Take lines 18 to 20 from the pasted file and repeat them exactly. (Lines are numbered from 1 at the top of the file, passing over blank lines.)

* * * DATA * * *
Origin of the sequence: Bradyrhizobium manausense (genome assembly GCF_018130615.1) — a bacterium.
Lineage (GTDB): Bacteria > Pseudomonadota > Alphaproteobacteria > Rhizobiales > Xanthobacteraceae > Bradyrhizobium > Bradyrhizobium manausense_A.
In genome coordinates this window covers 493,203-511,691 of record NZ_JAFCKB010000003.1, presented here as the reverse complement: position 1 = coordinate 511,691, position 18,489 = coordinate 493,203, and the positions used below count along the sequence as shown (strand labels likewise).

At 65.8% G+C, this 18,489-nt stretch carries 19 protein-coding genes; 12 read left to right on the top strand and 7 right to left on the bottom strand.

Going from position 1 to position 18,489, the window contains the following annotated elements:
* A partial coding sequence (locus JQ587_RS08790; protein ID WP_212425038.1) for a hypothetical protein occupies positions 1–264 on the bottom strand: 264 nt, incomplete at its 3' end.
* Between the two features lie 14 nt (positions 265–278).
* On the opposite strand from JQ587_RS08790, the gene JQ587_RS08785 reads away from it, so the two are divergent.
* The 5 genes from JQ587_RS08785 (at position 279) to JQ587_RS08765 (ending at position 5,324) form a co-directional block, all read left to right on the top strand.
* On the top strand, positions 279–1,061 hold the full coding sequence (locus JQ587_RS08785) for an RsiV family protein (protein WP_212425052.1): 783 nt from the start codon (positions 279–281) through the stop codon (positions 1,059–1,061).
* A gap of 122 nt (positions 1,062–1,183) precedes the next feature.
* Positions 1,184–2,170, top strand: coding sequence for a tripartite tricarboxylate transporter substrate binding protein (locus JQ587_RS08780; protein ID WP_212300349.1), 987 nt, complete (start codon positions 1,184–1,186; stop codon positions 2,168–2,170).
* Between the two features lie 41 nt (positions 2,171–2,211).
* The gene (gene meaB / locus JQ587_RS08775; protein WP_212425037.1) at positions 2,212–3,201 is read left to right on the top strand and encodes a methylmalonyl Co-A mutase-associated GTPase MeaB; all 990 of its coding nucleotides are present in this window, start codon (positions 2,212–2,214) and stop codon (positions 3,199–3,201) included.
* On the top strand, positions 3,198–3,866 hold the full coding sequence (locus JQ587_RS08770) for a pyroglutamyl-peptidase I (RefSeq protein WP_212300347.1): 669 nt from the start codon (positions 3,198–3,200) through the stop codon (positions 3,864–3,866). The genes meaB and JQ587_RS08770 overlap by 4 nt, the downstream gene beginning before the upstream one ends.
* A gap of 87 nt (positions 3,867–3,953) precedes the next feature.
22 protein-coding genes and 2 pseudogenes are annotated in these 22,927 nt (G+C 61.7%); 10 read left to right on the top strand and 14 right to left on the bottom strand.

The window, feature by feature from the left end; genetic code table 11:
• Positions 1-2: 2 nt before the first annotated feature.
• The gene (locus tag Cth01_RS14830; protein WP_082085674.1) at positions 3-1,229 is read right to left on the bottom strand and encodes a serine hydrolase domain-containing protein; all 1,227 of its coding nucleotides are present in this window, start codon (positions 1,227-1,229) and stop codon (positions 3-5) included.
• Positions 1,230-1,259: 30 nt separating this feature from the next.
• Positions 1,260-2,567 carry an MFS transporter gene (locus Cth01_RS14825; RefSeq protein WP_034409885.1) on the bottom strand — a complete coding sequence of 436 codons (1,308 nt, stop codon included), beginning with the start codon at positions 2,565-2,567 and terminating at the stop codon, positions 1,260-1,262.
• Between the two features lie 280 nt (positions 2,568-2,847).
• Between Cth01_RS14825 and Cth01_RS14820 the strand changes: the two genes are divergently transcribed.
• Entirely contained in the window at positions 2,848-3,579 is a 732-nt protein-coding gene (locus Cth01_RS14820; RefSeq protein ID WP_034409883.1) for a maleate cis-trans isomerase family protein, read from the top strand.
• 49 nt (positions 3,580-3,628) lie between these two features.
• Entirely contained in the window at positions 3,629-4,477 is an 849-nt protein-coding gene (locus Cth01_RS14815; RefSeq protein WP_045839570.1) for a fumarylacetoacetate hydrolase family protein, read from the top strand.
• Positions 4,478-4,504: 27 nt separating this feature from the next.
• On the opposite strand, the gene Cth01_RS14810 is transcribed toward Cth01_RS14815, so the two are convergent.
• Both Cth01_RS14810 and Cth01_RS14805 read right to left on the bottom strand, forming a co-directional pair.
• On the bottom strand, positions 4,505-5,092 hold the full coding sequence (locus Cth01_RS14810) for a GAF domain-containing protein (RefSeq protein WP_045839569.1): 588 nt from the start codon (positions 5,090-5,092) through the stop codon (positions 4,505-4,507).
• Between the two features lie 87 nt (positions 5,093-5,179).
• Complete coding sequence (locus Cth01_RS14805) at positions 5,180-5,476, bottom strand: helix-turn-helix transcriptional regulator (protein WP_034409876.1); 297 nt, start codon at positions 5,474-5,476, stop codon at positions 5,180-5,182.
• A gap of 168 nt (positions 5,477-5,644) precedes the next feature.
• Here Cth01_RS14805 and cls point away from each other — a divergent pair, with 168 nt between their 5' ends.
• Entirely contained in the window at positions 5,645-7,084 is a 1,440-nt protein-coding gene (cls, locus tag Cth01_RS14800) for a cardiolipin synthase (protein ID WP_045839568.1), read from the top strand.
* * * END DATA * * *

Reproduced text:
The window, feature by feature from the left end; genetic code table 11:
• Positions 1-2: 2 nt before the first annotated feature.
• The gene (locus tag Cth01_RS14830; protein WP_082085674.1) at positions 3-1,229 is read right to left on the bottom strand and encodes a serine hydrolase domain-containing protein; all 1,227 of its coding nucleotides are present in this window, start codon (positions 1,227-1,229) and stop codon (positions 3-5) included.